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Does what happens on your iPhone still stay on your iPhone?

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Does what happens on your iPhone still stay on your iPhone?

AI consumes a lot of energy and that is causing problems for Apple.

We’re still working through the ramifications of the company’s global developer conference, where it revealed how it intends to incorporate AI into your daily life—but only, for the most part, if your daily life involves a new iPhone:

Apple’s new AI models will run on the iPhone 15 Pro and Pro Max, the only two devices the company has shipped so far with its A17 processor. Macs up to three years old will also be able to take advantage of the update, as long as they have an M1, 2 or 3 chip, as will iPad Pros with the same internal hardware.

The cheaper iPhone 15 models run the A16 Bionic, a chip that debuted in 2022. They also have 6GB of memory, compared to the 8GB included in their more expensive Pro siblings, which may be the relevant difference, as the M1 chips that can work. The AI ​​models in Mac are equivalent to the 2020 iPhone A14 processors.

Lots of model numbers to drive home the fact that AI features won’t run on just any old phone. But many of the most advanced AI models don’t work any phone, or at least, not at a speed that users would find acceptable. If Apple wants to offer artificial intelligence technology, it has to do it with a data center. And that poses difficulties. Kari Paul writes:

At the heart of Apple’s privacy assurances regarding AI is its new Private Cloud Compute technology. Apple seeks to do most of the computing processing to run Apple Intelligence functions on devices. But for features that require more processing than the device can handle, the company will outsource processing to the cloud while “protecting user data,” Apple executives said Monday.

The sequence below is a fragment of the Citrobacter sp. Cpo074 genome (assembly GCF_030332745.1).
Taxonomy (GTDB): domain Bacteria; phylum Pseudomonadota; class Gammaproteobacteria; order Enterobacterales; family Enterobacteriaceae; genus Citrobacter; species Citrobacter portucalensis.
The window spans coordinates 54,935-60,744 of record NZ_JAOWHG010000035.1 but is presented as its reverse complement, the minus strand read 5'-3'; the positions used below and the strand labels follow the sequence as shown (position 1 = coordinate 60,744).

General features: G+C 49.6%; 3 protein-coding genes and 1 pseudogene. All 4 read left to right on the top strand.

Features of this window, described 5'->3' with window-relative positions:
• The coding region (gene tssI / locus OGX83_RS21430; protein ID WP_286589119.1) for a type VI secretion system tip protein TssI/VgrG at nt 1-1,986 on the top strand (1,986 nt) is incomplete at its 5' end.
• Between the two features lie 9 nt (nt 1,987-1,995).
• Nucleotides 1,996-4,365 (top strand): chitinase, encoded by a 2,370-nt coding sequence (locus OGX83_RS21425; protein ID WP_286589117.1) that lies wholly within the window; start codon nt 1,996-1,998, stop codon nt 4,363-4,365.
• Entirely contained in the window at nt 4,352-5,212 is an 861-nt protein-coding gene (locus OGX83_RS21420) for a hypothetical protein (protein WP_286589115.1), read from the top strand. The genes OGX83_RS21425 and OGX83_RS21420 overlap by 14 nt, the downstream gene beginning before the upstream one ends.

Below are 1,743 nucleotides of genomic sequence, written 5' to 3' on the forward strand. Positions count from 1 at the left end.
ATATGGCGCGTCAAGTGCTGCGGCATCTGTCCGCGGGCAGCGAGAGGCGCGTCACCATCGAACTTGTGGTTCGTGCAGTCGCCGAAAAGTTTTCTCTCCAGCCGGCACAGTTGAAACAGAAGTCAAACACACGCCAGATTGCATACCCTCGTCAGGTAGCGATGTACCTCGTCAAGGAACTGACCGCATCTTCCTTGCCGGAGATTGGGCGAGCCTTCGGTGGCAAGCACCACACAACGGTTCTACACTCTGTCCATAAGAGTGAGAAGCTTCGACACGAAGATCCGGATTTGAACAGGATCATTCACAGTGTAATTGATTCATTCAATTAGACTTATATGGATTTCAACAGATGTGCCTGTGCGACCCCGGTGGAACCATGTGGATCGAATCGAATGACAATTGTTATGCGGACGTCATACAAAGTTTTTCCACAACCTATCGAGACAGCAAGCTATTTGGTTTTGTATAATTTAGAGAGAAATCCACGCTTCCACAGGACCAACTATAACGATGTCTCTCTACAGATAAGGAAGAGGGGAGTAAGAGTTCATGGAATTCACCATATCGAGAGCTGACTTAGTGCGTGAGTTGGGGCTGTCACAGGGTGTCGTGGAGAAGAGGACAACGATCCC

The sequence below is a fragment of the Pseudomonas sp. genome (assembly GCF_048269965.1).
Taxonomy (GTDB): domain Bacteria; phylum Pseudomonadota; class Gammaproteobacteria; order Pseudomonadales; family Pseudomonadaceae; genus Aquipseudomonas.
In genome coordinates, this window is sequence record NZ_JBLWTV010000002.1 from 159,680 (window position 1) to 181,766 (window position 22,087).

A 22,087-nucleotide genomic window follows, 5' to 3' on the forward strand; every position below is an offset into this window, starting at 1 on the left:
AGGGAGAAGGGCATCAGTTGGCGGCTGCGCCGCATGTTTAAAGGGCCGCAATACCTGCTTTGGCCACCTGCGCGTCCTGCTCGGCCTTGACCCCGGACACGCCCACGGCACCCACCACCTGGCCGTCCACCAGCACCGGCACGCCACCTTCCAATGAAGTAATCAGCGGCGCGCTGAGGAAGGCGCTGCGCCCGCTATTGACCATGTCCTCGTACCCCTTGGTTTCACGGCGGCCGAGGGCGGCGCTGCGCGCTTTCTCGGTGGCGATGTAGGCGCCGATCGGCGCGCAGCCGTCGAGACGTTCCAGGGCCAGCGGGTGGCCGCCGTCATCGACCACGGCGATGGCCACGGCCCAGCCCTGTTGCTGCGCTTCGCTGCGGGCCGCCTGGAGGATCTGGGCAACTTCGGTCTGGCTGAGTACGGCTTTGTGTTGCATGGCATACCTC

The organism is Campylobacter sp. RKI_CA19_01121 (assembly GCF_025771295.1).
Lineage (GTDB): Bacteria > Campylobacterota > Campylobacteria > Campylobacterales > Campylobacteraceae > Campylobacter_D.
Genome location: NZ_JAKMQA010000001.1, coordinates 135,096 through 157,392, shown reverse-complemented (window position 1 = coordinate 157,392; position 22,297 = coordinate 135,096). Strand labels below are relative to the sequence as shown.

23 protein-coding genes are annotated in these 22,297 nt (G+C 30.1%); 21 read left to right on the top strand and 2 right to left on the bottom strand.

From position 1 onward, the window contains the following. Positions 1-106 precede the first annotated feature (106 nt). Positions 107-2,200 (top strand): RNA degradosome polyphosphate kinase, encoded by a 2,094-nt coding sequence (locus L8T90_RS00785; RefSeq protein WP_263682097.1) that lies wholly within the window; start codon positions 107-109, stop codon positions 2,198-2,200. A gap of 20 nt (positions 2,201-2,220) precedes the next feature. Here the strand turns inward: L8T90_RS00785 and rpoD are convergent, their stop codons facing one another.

To achieve this, Apple will only export the data necessary to fulfill each request, create additional security measures around the data at each endpoint, and will not store data indefinitely. Apple will also publish all tools and software related to the private cloud for third-party verification, executives said.

You can’t offer complete privacy for AI queries, like you can for online backups or messaging services, because the point is that the server on the other end needs to know what’s being asked in order to give the answer. correct answer. But that is a problem for Apple, which has been arguing for years that a crucial The distinction between it and corporate rivals like Facebook and Google is that, to quote a multimillion-dollar ad campaign, “What happens on your iPhone stays on your iPhone.”

Tim Cook, CEO of Apple Inc, during an event at the Apple Park campus in Cupertino, California, September 2023. Photograph: Bloomberg/Getty Images

The solution is quite impressive. Apple will run its own dedicated data center, on hardware it designed itself and that is configured to never retain user data. Apple will hand over the software running on those servers to security researchers, who will be able to upload it themselves and verify that it does what the company says, and who will be given the tools necessary to verify that the software running in the data centers is identical. .